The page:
Accessibility to quality health care has dropped for millions of Americans who lost their health insurance due to unemployment. New research has found that 5.4 million Americans were dropped from their insurance between February and May of this year. In that three-month stretch more Americans lost their coverage than have lost coverage in any entire year, according to The New York Times.

Read More Show Less
Heat waves are most dangerous for older people and those with health problems. Global Jet / Flickr / CC by 2.0

On hot days in New York City, residents swelter when they're outside and in their homes. The heat is not just uncomfortable. It can be fatal.

Read More Show Less
Nearly 250 U.S. oil and gas companies are expected to file for bankruptcy by the end of next year. Joshua Doubek / Wikimedia Commons / CC by 3.0

Fracking companies are going bankrupt at a rapid pace, often with taxpayer-funded bonuses for executives, leaving harm for communities, taxpayers, and workers, the New York Time reports.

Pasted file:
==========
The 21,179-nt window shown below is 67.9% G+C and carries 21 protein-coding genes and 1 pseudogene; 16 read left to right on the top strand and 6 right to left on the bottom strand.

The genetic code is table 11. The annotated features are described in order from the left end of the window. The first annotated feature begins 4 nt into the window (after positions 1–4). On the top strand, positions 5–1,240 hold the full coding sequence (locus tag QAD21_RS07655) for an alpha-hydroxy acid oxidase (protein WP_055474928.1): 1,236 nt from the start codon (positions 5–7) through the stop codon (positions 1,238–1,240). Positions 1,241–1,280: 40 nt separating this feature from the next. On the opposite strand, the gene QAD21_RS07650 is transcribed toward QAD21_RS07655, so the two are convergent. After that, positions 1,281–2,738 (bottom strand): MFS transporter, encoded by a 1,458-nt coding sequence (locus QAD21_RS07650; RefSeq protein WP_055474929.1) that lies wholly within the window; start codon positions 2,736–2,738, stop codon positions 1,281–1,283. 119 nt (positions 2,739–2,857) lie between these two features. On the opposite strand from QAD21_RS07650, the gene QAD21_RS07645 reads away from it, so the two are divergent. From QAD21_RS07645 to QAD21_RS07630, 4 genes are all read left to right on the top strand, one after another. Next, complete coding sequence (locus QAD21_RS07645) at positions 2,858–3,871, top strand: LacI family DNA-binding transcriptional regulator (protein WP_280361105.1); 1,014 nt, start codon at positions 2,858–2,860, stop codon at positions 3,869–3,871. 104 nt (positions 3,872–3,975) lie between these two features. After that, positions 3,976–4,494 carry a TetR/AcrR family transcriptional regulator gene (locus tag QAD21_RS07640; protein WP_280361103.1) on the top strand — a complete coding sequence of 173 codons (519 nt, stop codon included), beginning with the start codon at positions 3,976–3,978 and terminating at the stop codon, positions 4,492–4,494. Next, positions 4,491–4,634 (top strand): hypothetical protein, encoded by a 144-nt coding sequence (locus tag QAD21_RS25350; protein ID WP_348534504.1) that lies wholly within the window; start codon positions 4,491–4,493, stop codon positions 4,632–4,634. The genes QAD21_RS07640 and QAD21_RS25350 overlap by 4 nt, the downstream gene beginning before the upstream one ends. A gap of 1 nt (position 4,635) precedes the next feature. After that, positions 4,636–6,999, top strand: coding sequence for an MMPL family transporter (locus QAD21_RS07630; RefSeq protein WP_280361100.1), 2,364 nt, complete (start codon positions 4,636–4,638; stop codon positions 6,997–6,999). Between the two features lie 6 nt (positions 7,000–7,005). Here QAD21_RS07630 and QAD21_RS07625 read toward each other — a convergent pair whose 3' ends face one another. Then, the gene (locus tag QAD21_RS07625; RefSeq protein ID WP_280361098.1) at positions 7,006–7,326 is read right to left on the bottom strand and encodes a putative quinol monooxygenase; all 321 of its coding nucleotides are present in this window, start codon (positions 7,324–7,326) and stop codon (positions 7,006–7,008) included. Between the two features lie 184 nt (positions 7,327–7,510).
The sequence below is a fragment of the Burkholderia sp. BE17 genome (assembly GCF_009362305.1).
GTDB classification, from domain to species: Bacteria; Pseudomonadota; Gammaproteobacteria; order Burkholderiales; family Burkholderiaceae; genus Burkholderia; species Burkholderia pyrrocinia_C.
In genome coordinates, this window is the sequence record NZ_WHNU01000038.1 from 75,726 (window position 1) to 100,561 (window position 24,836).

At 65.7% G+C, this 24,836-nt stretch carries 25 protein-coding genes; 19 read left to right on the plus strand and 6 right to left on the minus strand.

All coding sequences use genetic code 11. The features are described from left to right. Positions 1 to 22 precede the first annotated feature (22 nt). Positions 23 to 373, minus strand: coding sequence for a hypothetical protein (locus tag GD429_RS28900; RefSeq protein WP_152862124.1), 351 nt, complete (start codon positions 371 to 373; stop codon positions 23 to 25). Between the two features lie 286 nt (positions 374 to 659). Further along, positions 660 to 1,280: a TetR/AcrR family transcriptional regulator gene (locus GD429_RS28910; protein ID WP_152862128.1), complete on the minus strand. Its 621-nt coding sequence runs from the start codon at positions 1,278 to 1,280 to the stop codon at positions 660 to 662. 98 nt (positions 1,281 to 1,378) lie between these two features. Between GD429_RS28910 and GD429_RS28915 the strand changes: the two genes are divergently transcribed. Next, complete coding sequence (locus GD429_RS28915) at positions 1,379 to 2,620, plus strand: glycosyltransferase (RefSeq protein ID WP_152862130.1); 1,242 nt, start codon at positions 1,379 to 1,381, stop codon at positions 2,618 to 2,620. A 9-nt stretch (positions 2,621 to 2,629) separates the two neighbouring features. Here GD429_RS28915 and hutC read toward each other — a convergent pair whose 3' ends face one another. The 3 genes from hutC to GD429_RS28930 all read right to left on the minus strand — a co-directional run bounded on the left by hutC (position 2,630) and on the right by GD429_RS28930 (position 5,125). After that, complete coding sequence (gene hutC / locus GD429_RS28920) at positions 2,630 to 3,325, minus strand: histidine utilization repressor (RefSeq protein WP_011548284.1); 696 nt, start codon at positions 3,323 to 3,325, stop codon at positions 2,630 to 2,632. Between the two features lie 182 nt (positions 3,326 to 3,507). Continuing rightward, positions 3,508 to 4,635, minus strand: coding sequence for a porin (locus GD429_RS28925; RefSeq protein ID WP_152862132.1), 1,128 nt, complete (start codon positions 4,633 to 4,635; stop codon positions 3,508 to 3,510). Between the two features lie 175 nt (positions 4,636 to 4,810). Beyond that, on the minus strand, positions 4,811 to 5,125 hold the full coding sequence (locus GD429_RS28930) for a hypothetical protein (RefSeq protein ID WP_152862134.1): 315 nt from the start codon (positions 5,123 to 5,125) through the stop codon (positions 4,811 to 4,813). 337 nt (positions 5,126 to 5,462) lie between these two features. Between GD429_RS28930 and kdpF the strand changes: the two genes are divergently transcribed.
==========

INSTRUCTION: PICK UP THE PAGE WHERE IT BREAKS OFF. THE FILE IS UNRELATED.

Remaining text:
Read More Show Less
Trump introduces EPA Administrator Andrew Wheeler during an event to announce changes to the National Environmental Policy Act, in the Roosevelt Room of the White House on Jan. 9, 2020 in Washington, DC. The changes would make it easier for federal agencies to approve infrastructure projects without considering climate change. Drew Angerer / Getty Images

A report scheduled for release later Tuesday by Congress' non-partisan Government Accountability Office (GAO) finds that the Trump administration undervalues the costs of the climate crisis in order to push deregulation and rollbacks of environmental protections, according to The New York Times.

Read More Show Less

Trending

The American Federation of Teachers (AFT), National Education Association (NEA), and AASA, The School Superintendents Association, voiced support for safe reopening measures. www.vperemen.com / Wikimedia Commons / CC-BY-SA

By Kristen Fischer

It's going to be back-to-school time soon, but will children go into the classrooms?

The American Academy of Pediatrics (AAP) thinks so, but only as long as safety measures are in place.

Read More Show Less